A relative survival rate compares women with the same type and stage of breast cancer to women in the overall population. For example, if the 5-year relative survival rate for a specific stage of breast cancer is 70%, it means that women who have that cancer are, on average, about 70% as likely as women who don’t have that cancer to live for at least 5 years after being diagnosed.

Where do these numbers come from?

The American Cancer Society relies on information from the Surveillance, Epidemiology, and End Results (SEER) database, maintained by the National Cancer Institute (NCI), to provide survival statistics for different types of cancer.

The SEER database tracks 5-year relative survival rates for breast cancer in the United States, based on how far the cancer has spread. The SEER database, however, does not group cancers by AJCC TNM stages (stage 1, stage 2, stage 3, etc.). Instead, it groups cancers into localized, regional, and distant stages:

  • Localized: There is no sign that the cancer has spread outside of the breast.
  • Regional: The cancer has spread outside the breast to nearby structures or lymph nodes.
  • Distant: The cancer has spread to distant parts of the body such as the lungs, liver or bones.

5-year relative survival rates for inflammatory breast cancer

(These numbers are based on women diagnosed with inflammatory breast cancer between 2009 and 2016. There is no localized SEER stage for IBC since they are all at least an advanced stage when first diagnosed.)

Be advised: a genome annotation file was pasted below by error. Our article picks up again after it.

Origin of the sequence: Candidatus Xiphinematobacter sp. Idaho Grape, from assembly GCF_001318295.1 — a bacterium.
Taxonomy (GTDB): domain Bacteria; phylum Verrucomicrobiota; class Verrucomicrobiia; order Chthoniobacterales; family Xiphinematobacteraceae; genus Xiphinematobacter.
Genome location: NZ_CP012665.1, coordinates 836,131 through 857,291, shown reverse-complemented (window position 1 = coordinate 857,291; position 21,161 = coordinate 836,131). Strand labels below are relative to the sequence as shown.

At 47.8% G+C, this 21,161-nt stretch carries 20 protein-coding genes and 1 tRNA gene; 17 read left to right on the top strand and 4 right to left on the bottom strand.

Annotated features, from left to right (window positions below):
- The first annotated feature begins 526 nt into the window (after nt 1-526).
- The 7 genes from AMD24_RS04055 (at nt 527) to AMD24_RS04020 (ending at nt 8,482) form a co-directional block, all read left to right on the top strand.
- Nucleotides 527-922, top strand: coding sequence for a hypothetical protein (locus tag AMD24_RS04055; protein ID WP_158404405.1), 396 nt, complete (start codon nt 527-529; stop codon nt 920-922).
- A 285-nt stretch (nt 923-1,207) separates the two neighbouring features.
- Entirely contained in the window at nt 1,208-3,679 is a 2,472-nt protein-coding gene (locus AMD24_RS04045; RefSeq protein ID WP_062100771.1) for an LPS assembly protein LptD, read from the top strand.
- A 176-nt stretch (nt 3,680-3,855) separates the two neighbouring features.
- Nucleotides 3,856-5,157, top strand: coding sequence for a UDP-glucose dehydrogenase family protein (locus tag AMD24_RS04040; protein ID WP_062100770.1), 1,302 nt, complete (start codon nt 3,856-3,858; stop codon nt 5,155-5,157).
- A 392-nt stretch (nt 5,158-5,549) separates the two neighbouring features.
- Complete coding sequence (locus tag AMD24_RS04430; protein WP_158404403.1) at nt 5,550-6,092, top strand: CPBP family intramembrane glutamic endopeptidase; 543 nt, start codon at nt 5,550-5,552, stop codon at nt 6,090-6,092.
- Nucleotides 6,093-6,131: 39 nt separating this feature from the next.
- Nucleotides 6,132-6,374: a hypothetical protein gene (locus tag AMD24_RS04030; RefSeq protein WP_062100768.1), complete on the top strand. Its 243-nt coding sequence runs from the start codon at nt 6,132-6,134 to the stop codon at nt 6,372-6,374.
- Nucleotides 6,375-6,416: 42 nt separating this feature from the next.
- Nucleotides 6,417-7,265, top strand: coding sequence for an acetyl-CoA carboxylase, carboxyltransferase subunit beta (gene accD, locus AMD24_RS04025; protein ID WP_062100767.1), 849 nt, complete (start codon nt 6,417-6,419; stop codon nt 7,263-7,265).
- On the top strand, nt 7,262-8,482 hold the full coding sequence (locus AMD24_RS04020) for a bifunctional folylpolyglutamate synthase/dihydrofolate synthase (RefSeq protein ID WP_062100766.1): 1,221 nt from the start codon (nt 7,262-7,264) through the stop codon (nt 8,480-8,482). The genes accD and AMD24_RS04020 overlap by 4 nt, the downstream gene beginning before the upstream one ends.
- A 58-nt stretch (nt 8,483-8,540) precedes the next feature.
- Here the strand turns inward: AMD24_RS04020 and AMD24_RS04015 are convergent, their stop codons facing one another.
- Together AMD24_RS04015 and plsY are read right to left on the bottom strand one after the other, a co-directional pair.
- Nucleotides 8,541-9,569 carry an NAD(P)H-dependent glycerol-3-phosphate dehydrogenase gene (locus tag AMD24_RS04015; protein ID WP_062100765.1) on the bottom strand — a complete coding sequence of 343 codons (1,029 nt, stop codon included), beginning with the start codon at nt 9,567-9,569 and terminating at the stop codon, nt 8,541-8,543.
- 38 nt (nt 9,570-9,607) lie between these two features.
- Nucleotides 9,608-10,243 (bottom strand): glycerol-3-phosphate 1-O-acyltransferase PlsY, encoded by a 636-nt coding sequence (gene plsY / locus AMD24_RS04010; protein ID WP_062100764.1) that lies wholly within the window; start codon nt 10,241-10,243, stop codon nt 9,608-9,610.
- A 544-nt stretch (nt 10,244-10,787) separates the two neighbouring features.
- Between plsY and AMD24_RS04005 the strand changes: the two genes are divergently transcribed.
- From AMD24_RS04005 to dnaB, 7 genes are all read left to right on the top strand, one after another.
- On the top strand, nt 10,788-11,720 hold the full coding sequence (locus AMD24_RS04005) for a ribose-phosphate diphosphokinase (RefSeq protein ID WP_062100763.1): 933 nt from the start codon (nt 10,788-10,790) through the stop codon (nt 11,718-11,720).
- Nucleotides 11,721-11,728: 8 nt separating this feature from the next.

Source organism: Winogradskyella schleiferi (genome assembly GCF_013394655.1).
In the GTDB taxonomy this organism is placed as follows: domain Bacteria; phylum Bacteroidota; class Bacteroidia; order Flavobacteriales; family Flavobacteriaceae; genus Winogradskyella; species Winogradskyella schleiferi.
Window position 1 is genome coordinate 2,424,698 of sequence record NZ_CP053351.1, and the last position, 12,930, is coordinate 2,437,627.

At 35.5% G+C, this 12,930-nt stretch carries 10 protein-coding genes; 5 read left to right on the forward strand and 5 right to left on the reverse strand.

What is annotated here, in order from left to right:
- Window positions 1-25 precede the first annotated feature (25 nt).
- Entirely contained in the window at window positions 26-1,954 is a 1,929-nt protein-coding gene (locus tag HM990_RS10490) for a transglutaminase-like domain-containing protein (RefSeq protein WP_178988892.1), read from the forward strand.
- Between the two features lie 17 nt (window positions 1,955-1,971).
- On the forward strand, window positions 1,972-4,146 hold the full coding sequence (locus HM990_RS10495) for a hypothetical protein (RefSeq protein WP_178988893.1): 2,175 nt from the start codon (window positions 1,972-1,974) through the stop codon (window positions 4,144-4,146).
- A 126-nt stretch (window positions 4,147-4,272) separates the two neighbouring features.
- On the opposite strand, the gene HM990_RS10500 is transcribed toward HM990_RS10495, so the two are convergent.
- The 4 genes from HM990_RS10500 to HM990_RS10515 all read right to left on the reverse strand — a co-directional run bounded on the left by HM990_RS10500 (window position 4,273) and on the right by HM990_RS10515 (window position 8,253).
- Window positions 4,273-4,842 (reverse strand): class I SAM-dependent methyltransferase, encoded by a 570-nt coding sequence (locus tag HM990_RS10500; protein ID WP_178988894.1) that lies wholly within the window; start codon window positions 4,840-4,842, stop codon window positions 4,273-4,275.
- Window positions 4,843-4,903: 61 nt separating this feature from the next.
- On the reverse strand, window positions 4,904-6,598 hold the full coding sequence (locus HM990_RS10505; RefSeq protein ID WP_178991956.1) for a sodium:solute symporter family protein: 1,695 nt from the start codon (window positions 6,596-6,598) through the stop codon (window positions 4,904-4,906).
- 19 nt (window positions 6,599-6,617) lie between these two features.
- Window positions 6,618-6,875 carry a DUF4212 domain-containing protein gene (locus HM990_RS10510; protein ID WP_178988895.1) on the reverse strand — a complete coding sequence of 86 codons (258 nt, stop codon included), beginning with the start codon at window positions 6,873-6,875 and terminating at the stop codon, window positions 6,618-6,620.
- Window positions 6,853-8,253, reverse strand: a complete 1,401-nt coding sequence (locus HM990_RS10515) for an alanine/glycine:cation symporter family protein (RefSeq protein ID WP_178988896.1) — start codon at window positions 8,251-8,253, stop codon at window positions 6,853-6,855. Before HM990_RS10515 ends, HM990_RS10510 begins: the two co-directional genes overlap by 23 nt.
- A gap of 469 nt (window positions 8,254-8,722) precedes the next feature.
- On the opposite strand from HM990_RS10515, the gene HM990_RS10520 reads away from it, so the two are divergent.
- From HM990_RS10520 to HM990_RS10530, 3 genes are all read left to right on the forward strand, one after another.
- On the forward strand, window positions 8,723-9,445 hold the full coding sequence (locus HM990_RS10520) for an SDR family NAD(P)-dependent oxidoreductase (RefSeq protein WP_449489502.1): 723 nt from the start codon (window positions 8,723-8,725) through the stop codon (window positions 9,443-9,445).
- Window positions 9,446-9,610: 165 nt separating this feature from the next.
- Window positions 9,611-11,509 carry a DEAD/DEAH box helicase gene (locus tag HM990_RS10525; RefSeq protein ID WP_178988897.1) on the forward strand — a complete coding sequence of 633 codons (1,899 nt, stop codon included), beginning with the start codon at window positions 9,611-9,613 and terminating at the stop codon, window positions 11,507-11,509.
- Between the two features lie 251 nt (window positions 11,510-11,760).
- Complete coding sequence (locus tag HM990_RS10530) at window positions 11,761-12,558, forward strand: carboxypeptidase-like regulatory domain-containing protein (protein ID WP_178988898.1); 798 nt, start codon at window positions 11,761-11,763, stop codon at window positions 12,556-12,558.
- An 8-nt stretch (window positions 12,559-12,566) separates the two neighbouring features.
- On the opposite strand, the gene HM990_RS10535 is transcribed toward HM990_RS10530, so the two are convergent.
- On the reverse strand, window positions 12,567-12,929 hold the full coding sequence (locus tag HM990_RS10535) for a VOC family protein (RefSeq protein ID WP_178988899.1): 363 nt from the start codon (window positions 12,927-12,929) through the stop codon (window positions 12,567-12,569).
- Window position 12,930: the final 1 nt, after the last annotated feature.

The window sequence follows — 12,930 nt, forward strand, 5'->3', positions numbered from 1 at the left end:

SEER Stage 5-year Relative Survival Rate
Regional 56%
Distant 19%
All SEER Stages 41%

Understanding the numbers

  • Women now being diagnosed with inflammatory breast cancer may have a better outlook than these numbers show. Treatments improve over time, and these numbers are based on women who were diagnosed and treated at least four to five years earlier.
  • These numbers apply only to the stage of the cancer when it is first diagnosed. They do not apply later on if the cancer grows, spreads, or comes back after treatment.
  • These numbers don’t take everything into account. Survival rates are grouped based on how far the cancer has spread, but your age, overall health, how well the cancer responds to treatment, tumor grade, and other factors can also affect your outlook.

Treating inflammatory breast cancer

Inflammatory breast cancer (IBC) that has not spread outside the breast is stage III. In most cases, treatment is chemotherapy first to try to shrink the tumor, followed by surgery to remove the cancer. Radiation and often other treatments, like more chemotherapy or targeted drug therapy, are given after surgery. Because IBC is so aggressive, breast conserving surgery (lumpectomy) and sentinel lymph node biopsy are typically not part of the treatment.

IBC that has spread to other parts of the body (stage IV) may be treated with chemotherapy, hormone therapy, and/or targeted drugs.

For details, see Treatment of Inflammatory Breast Cancer.

The American Cancer Society medical and editorial content team